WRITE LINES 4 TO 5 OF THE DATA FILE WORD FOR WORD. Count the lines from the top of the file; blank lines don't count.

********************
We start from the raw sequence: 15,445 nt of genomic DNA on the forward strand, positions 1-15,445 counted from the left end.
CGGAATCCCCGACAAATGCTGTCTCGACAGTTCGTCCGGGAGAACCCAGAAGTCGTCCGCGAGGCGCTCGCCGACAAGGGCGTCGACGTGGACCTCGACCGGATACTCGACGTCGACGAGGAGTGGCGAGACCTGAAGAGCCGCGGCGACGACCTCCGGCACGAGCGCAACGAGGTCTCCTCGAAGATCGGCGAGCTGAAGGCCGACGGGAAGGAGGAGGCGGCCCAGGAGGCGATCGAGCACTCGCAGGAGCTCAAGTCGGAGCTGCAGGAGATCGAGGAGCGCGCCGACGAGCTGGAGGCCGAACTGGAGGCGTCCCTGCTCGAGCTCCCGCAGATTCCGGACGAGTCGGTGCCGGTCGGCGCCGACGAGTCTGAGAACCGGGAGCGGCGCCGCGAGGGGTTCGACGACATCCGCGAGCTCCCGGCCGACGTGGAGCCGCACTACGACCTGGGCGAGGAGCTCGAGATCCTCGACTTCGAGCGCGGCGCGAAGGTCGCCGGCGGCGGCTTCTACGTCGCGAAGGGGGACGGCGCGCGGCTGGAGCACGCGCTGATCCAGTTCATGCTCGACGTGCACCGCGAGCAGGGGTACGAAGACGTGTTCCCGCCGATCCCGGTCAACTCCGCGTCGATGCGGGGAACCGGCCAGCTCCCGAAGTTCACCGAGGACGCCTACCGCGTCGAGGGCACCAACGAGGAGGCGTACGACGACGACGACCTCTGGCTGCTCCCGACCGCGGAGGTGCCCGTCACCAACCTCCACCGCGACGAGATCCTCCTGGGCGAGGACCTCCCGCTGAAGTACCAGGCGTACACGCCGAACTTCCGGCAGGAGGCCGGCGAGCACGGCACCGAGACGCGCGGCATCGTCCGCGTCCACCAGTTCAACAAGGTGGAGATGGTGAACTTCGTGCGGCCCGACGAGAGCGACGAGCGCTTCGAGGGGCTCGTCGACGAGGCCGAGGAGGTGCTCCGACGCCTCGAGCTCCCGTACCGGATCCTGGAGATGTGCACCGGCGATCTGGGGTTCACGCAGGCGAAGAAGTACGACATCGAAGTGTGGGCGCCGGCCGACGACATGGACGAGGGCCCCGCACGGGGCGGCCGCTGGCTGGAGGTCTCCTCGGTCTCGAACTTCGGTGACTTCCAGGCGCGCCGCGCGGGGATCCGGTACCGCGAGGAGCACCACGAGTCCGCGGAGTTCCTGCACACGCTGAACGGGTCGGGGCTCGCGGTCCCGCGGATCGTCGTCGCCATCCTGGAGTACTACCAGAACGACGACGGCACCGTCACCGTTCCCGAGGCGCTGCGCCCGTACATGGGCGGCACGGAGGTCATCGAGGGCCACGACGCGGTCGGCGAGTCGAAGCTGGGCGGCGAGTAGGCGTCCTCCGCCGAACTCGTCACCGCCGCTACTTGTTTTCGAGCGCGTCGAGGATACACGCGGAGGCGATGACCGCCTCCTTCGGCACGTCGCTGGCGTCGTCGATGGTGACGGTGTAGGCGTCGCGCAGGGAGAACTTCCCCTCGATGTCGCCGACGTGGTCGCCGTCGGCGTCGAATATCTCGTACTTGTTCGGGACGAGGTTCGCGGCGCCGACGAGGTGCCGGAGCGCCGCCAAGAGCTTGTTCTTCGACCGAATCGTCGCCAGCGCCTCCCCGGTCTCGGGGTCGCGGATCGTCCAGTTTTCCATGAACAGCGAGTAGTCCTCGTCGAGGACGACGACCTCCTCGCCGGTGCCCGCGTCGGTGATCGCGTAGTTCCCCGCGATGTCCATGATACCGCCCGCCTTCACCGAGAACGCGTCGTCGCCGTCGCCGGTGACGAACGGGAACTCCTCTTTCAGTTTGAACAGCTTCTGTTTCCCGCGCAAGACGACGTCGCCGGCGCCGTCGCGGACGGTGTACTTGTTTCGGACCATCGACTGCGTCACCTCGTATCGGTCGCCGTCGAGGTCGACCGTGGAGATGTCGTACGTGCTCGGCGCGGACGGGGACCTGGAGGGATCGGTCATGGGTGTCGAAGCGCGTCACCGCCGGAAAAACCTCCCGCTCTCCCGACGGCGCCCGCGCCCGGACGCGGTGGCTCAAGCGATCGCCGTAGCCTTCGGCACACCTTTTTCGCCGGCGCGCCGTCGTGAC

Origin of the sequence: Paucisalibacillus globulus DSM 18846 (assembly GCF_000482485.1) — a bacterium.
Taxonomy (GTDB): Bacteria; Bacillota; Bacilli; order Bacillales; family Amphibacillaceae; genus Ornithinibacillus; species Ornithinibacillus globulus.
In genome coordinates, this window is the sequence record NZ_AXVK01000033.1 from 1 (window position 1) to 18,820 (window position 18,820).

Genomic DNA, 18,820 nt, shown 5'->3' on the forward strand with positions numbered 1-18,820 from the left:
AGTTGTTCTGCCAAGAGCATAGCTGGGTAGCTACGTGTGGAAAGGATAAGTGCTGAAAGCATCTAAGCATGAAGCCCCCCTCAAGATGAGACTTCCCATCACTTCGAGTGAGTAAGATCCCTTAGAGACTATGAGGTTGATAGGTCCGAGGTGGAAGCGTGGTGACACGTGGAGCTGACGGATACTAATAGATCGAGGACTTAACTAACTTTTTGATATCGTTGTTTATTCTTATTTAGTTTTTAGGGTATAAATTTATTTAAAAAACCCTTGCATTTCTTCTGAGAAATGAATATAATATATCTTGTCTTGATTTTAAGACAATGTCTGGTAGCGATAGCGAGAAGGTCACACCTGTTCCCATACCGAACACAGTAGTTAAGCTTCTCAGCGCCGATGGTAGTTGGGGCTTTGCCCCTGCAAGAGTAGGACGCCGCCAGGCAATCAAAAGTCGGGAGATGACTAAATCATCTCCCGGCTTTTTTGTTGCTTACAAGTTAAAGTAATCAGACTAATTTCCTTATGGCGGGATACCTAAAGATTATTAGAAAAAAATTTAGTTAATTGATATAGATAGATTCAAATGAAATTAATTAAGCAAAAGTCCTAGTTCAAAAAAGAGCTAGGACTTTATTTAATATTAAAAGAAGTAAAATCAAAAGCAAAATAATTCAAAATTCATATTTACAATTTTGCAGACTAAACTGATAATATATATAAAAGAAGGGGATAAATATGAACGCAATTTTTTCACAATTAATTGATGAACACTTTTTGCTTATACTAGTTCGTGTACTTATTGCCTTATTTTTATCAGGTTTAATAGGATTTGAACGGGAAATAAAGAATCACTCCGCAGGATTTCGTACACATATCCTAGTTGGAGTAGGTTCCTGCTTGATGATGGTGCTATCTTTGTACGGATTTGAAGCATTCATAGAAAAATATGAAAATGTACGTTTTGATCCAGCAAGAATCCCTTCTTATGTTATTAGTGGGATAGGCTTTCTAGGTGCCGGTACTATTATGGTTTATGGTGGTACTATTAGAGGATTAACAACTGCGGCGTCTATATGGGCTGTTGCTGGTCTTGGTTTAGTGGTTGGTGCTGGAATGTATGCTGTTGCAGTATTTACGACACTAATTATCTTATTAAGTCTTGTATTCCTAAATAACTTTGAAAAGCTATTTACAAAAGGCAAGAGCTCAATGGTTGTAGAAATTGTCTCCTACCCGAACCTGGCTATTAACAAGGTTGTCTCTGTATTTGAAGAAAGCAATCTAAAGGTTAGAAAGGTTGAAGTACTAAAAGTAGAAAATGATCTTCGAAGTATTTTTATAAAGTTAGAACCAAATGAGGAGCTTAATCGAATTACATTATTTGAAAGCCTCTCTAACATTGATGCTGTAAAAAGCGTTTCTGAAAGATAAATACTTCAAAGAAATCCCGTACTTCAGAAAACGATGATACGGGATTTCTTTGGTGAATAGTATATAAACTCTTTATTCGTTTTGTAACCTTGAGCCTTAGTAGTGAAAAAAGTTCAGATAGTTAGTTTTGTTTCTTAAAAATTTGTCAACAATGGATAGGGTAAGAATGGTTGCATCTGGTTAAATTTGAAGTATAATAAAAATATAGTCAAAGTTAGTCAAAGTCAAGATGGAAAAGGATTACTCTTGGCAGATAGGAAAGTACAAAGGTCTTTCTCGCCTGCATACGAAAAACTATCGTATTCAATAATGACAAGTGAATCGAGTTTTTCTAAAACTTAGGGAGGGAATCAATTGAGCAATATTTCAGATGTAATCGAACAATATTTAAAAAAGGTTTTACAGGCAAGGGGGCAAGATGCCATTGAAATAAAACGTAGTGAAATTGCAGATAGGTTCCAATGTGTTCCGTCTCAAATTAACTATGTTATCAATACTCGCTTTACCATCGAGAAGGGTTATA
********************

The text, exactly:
Taxonomy (GTDB): Bacteria; Bacillota; Bacilli; order Bacillales; family Amphibacillaceae; genus Ornithinibacillus; species Ornithinibacillus globulus.
In genome coordinates, this window is the sequence record NZ_AXVK01000033.1 from 1 (window position 1) to 18,820 (window position 18,820).